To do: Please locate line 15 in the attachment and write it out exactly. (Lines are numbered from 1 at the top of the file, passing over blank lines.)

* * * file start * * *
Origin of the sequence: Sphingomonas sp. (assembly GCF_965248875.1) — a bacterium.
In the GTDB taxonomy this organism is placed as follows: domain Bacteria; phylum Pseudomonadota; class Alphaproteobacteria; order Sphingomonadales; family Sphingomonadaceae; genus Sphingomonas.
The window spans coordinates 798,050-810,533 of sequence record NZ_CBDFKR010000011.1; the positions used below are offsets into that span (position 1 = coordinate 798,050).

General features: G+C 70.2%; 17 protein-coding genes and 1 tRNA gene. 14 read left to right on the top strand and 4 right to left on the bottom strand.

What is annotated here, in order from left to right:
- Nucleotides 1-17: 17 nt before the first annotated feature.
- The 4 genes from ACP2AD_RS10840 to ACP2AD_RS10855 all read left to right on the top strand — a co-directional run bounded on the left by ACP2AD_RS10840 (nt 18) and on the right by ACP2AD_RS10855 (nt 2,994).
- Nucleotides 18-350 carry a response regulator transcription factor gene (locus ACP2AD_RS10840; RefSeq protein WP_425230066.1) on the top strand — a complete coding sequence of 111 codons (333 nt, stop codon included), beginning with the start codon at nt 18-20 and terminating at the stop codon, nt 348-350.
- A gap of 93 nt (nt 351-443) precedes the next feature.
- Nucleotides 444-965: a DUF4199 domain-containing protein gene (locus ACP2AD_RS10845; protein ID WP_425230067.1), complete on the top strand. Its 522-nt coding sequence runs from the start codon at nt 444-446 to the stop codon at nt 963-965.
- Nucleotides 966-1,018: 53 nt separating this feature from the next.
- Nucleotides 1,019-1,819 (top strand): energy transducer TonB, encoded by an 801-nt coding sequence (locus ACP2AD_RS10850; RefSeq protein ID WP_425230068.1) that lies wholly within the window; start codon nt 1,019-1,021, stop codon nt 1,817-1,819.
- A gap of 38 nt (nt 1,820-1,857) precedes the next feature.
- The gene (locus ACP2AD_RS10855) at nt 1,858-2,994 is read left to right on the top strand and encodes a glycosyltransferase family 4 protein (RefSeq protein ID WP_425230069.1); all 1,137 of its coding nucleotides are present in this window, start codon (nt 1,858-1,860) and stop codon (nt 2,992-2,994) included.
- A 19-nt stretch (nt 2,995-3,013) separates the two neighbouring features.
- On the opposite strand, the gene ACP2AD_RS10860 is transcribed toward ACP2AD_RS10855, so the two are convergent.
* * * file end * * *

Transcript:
- A 19-nt stretch (nt 2,995-3,013) separates the two neighbouring features.